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In a matter of days the LIAT Board of Directors will decide whether to go ahead with a merger with its rival Caribbean Star.

“Any formal decisions which are to be taken as to the way forward would be taken at the meeting of the Board (of LIAT),” St Vincent and the Grenadines Prime Minister Dr Ralph Gonsalves said after a five and a half hour high level meeting at Government headquarters in Kingstown of LIAT’s major shareholders and management.{{more}}

He said Wednesday’s meeting also agreed to continue informal merger talks until the board meeting.

Negotiation teams were led by Prime Minister Baldwin Spencer of Antigua and Barbuda, Barbados Minister of International Transport Noel Lynch, and Chairman of LIAT, Dr Jean Holder.

Prime Minister of Barbados Owen Arthur felt ill the night before and could not travel.

Any uncertainties over whether LIAT will remain in the skies would also be put to rest by next week when the board meets October 5.

“LIAT has had a mountain of debt since 1996 onwards,” Gonsalves told journalists adding that the cash-strapped airline required an immediate injection of EC$24 million.

Further commenting on the possible merger with Allen Stanford’s Caribbean Star, Gonsalves said: “We want to see a quality intra-regional air transportation system at the best possible price for the consumers, in which the governments have a sufficiency of influence and control so that the interest of the people of the region can be adequately advanced.”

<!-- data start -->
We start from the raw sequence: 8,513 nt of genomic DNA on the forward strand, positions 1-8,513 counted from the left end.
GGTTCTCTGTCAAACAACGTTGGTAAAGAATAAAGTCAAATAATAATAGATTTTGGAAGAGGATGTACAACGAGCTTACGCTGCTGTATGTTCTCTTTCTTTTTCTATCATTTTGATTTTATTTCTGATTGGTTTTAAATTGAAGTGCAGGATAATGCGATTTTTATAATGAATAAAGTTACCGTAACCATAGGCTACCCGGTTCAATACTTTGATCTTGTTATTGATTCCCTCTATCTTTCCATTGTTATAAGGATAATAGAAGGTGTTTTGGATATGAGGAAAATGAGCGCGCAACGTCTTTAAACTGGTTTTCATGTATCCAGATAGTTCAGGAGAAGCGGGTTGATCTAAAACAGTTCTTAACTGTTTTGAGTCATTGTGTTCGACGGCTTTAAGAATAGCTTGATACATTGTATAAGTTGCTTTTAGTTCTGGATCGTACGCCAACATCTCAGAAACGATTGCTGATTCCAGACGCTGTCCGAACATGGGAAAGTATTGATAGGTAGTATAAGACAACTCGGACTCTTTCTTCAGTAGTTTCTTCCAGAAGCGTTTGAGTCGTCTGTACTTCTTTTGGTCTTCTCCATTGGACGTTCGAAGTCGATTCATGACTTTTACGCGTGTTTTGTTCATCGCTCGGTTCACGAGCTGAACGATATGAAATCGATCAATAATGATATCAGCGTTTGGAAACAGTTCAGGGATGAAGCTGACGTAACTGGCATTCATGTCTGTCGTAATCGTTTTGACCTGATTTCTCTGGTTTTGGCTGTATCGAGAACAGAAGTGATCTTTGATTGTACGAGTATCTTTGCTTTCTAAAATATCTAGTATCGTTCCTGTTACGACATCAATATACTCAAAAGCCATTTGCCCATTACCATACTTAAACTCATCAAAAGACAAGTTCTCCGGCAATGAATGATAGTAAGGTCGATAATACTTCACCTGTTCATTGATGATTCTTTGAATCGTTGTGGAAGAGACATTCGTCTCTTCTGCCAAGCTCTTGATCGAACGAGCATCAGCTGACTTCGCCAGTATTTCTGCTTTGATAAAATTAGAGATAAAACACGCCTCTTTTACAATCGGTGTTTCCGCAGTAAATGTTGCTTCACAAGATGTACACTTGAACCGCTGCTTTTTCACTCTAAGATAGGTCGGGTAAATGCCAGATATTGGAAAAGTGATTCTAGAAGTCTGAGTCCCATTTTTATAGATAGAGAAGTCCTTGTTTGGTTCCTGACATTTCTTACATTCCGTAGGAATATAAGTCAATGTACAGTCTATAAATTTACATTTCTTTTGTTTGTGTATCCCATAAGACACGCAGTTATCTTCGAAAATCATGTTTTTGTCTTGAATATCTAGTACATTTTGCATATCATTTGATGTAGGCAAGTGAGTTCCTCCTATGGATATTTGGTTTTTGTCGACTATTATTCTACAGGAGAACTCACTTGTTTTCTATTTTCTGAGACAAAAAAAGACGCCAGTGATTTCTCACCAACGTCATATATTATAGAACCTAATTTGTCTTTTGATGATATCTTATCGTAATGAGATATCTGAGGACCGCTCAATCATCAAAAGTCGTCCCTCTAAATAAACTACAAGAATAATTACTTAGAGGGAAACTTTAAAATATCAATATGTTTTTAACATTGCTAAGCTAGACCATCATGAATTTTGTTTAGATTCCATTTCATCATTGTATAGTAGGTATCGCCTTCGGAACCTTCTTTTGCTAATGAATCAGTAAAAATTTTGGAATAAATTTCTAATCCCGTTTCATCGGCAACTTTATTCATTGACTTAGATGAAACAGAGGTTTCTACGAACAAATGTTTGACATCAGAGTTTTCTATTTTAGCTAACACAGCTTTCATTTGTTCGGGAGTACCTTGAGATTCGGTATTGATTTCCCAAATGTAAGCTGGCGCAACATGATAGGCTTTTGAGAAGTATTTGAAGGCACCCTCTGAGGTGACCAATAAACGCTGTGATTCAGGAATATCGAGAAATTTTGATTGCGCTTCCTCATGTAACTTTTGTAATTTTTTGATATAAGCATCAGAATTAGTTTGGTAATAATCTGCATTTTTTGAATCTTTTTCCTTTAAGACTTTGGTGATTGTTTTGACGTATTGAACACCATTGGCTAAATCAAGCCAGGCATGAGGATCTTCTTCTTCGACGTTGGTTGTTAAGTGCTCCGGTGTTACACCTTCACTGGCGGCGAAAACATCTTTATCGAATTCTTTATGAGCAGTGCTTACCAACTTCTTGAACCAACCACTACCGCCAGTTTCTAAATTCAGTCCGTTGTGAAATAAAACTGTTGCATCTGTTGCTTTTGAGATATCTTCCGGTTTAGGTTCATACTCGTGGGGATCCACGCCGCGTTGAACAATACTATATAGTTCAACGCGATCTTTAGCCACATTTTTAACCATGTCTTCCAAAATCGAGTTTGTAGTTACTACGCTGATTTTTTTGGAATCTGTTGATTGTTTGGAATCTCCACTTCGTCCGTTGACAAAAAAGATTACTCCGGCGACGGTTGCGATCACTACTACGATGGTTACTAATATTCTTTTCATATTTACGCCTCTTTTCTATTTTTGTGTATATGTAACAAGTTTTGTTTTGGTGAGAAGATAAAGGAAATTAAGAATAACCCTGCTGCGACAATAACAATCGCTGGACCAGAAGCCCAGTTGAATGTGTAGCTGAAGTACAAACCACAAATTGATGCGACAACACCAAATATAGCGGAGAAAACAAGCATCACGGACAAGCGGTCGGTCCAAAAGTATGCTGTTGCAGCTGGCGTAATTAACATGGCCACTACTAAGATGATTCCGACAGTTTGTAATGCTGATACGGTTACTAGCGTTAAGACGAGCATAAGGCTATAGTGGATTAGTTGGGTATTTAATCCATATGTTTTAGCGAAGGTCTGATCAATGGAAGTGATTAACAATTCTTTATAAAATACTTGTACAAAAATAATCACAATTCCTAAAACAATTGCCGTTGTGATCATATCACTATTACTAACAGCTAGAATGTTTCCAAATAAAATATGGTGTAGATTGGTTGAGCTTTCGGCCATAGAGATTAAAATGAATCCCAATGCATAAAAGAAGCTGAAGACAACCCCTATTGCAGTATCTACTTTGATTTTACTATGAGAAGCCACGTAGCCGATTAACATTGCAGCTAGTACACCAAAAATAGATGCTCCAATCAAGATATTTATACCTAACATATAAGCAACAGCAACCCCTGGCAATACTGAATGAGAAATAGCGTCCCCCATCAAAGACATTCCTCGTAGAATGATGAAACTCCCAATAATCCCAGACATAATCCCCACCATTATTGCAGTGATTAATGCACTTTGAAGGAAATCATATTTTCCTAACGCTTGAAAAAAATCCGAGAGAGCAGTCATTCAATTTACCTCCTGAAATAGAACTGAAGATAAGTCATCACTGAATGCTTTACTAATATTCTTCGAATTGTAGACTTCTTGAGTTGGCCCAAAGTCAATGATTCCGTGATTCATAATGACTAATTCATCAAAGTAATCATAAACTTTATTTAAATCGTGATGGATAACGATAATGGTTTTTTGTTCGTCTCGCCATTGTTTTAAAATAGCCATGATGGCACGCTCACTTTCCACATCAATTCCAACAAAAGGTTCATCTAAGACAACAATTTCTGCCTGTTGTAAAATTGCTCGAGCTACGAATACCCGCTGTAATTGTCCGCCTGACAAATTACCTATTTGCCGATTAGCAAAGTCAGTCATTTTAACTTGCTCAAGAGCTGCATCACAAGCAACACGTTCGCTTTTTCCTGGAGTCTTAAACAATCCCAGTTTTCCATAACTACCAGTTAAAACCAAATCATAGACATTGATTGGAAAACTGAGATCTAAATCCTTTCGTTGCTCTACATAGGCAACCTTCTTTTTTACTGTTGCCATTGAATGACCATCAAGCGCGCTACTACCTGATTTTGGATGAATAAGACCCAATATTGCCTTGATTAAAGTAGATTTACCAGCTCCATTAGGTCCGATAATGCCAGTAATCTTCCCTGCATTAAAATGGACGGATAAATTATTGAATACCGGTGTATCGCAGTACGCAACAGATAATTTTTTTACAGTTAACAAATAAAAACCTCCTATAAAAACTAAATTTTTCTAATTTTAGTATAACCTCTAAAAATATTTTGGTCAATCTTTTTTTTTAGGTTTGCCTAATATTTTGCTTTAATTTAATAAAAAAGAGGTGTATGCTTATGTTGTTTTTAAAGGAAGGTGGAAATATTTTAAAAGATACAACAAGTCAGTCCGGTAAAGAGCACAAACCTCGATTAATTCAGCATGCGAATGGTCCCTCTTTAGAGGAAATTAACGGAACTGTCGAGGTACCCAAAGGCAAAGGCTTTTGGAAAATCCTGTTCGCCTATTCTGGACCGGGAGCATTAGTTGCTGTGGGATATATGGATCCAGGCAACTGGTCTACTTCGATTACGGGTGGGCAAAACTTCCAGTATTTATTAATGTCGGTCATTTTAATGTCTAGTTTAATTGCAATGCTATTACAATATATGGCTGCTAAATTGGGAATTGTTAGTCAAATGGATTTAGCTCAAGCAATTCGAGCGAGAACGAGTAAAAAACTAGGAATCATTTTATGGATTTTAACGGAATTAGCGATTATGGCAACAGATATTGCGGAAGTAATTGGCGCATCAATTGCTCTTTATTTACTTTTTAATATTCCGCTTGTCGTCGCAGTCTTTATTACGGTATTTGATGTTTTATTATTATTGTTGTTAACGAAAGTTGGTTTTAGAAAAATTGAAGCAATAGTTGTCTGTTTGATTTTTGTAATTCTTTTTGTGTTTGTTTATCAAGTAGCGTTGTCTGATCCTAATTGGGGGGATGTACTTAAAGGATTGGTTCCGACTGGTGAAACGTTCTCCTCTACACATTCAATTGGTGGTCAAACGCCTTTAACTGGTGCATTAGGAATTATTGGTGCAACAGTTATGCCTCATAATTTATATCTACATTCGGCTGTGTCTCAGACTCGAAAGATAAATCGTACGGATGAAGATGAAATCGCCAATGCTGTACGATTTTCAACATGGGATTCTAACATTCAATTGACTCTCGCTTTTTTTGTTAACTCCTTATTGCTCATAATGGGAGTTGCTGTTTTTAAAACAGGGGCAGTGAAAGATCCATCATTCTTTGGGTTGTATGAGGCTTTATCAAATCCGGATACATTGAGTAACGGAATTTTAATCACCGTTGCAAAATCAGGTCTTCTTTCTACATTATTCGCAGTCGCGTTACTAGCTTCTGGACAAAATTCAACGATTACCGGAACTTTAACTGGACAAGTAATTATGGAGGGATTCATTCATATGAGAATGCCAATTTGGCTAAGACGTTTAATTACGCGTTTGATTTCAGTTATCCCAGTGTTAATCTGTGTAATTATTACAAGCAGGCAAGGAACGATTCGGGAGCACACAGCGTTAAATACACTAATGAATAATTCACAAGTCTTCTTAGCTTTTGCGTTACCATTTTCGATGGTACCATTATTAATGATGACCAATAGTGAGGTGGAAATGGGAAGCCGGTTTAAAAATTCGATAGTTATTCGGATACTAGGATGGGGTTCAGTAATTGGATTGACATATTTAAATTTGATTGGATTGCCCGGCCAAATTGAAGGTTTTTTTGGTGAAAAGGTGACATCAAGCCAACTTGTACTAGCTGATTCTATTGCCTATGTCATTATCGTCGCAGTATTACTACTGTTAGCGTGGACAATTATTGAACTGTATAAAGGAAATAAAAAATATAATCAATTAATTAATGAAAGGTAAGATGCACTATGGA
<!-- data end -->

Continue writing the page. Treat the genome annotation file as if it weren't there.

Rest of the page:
The regional airline industry has been hit by another bout of financial turbulence this year and the Caribbean Star/LIAT nexus might well be the closest solution towards saving the air transportation system in the OECS sub-region.

A report from LIAT’s management predicting more loss in revenue this year will spill more red ink on the books of the low-budget carrier.

In fact, despite posting fairly reasonable figures last financial period, the outcome this year does not seem as favourable for the airline.

On-going dialogue with Venezuela and the Antiguan government, where some USD $20 million is currently being negotiated to further boost the airline’s finances has been on the discussion table for some months, sending a level of hope for the airline which lost close to USD $25 million last year alone.

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